Foster Care Fortnight 2017, Northern Ireland’s largest celebration of fostering, was launched yesterday (Monday 8 May) at an event in the MAC, Belfast by The Fostering Network in partnership with the Regional Adoption and Fostering Service and hosted by the Belfast Health and Social Care Trust.
The launch included a call for more foster carers throughout Northern Ireland to find a suitable home for each child, and specifically within the Belfast Trust area more foster carers are needed to offer loving, stable and secure homes for teenagers and sibling groups. Without more foster carers coming forward to care for siblings there is a risk that brothers and sisters will be separated from each other, which is detrimental to their relationships and wellbeing.
Carol Diffin, Co-Director Child Health/Child Care Belfast Trust,said: “Belfast Trust is delighted to host the launch of Foster Care Fortnight 2017. It is an opportunity to acknowledge publically the vital job which foster carers do in providing looked after children with a stable, loving family life so that they can reach their full potential.
“Today we also want to raise awareness of the ongoing need for more foster families within the Belfast Trust. I hope that individuals will be encouraged to find out more about becoming a foster carer and consider the difference that just one person can make to a child’s life through fostering.”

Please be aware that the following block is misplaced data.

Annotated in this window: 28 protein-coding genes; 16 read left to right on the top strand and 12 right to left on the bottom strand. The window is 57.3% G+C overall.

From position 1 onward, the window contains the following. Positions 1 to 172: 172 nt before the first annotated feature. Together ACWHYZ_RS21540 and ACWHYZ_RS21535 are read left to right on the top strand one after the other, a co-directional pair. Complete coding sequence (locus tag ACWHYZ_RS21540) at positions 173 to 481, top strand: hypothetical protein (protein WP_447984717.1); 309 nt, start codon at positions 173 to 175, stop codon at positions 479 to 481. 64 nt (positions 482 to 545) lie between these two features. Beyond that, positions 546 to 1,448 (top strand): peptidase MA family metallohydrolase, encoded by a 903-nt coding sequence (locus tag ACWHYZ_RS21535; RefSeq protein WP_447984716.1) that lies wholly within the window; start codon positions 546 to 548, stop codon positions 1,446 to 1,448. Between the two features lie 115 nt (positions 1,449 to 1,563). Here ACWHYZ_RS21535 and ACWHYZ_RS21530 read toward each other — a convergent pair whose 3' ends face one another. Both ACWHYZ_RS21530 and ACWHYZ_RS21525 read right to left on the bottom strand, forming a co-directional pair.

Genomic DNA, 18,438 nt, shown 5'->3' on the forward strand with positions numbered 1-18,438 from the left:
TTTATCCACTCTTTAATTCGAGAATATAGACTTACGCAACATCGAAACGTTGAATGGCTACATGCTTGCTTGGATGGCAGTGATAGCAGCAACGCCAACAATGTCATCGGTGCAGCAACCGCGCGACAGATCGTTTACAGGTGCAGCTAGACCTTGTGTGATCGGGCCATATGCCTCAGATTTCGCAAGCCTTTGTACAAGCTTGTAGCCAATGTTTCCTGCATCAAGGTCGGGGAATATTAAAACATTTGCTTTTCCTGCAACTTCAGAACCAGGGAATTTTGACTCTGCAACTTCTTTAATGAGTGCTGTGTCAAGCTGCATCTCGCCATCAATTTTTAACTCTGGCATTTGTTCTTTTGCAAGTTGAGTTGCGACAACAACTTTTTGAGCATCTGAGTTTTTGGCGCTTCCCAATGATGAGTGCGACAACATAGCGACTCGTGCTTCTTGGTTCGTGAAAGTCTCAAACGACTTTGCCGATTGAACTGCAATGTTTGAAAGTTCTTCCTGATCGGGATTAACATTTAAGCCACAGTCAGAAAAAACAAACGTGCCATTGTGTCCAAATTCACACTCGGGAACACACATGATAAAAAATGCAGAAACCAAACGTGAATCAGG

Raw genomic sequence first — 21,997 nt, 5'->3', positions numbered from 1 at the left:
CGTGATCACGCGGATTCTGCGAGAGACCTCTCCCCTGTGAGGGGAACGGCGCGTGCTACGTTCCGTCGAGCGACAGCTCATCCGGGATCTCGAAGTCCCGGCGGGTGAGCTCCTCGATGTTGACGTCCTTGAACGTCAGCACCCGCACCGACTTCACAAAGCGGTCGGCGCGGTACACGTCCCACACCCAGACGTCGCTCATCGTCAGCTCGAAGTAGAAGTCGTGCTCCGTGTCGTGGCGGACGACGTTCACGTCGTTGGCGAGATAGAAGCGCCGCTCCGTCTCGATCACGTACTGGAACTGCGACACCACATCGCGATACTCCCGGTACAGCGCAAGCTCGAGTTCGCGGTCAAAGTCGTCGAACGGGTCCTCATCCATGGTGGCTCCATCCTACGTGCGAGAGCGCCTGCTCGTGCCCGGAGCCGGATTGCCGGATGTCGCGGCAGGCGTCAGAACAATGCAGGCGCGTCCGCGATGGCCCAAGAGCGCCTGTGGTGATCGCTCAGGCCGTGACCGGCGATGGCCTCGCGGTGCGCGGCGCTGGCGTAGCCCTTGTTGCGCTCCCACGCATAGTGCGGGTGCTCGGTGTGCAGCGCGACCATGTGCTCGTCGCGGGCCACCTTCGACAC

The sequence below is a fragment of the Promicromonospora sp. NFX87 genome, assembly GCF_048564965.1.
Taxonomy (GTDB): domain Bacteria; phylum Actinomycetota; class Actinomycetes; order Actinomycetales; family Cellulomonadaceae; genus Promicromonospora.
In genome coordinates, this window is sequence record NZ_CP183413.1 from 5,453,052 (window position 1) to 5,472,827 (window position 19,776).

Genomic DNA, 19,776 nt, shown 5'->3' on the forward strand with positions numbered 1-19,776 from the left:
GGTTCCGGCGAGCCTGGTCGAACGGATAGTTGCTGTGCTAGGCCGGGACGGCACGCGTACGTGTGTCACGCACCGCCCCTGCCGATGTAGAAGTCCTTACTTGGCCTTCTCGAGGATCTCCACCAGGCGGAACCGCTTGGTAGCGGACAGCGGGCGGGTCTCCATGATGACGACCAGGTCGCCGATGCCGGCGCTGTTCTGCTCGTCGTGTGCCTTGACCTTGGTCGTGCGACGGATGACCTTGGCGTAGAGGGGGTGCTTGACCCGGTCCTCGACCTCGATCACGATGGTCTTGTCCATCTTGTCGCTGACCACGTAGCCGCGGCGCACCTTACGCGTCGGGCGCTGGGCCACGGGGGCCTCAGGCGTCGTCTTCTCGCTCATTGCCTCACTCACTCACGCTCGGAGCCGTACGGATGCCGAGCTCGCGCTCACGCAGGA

Andrea, 17, who has been in foster care, said: “My foster carers are very special to me and I will always remember what they did for me and my siblings. Without them I would have been split up from my brother and sister, maybe moved around, and wouldn’t have been able to see each other. That’s just too awful to think about.”
Kathleen Toner, Director of The Fostering Network in Northern Ireland, said: “Foster Care Fortnight, is intended to value and celebrate foster carers and kinship foster carers as well as encourage others to think about becoming foster carers. If you have given fostering a thought now is the time to come forward and make a difference to a child’s life.”
Una Carrager from the Regional Adoption and Fostering Service, Carol Diffin from the Belfast Health and Social Care Trust, Kathleen Toner from The Fostering Network and foster carer Sean McGivern